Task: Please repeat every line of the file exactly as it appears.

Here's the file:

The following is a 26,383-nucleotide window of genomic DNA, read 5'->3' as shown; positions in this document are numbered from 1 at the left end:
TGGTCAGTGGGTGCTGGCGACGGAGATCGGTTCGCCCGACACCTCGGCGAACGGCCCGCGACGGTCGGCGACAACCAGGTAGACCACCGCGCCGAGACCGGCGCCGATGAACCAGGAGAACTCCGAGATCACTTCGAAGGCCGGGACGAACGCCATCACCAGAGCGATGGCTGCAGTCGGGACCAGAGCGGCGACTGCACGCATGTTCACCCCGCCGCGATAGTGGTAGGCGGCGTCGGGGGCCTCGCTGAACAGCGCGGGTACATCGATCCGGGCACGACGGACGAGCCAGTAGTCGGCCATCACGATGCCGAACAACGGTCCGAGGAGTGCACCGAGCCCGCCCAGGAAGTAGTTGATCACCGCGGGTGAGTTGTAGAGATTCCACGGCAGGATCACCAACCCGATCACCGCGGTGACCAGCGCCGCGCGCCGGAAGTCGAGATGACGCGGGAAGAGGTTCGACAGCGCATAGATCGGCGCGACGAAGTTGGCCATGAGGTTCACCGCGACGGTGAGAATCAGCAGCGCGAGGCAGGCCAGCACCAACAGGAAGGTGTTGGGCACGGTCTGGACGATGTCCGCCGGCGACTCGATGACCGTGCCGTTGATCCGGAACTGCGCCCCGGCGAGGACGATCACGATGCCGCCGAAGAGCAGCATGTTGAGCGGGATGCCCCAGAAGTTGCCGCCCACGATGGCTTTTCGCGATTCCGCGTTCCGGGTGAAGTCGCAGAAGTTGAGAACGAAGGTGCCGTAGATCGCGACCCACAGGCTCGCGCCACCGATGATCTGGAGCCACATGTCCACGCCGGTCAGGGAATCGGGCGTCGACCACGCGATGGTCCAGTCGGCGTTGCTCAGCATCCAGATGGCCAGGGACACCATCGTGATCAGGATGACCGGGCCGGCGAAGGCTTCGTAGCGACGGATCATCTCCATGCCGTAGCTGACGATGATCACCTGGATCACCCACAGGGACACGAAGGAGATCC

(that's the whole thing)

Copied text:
The following is a 26,383-nucleotide window of genomic DNA, read 5'->3' as shown; positions in this document are numbered from 1 at the left end:
TGGTCAGTGGGTGCTGGCGACGGAGATCGGTTCGCCCGACACCTCGGCGAACGGCCCGCGACGGTCGGCGACAACCAGGTAGACCACCGCGCCGAGACCGGCGCCGATGAACCAGGAGAACTCCGAGATCACTTCGAAGGCCGGGACGAACGCCATCACCAGAGCGATGGCTGCAGTCGGGACCAGAGCGGCGACTGCACGCATGTTCACCCCGCCGCGATAGTGGTAGGCGGCGTCGGGGGCCTCGCTGAACAGCGCGGGTACATCGATCCGGGCACGACGGACGAGCCAGTAGTCGGCCATCACGATGCCGAACAACGGTCCGAGGAGTGCACCGAGCCCGCCCAGGAAGTAGTTGATCACCGCGGGTGAGTTGTAGAGATTCCACGGCAGGATCACCAACCCGATCACCGCGGTGACCAGCGCCGCGCGCCGGAAGTCGAGATGACGCGGGAAGAGGTTCGACAGCGCATAGATCGGCGCGACGAAGTTGGCCATGAGGTTCACCGCGACGGTGAGAATCAGCAGCGCGAGGCAGGCCAGCACCAACAGGAAGGTGTTGGGCACGGTCTGGACGATGTCCGCCGGCGACTCGATGACCGTGCCGTTGATCCGGAACTGCGCCCCGGCGAGGACGATCACGATGCCGCCGAAGAGCAGCATGTTGAGCGGGATGCCCCAGAAGTTGCCGCCCACGATGGCTTTTCGCGATTCCGCGTTCCGGGTGAAGTCGCAGAAGTTGAGAACGAAGGTGCCGTAGATCGCGACCCACAGGCTCGCGCCACCGATGATCTGGAGCCACATGTCCACGCCGGTCAGGGAATCGGGCGTCGACCACGCGATGGTCCAGTCGGCGTTGCTCAGCATCCAGATGGCCAGGGACACCATCGTGATCAGGATGACCGGGCCGGCGAAGGCTTCGTAGCGACGGATCATCTCCATGCCGTAGCTGACGATGATCACCTGGATCACCCACAGGGACACGAAGGAGATCC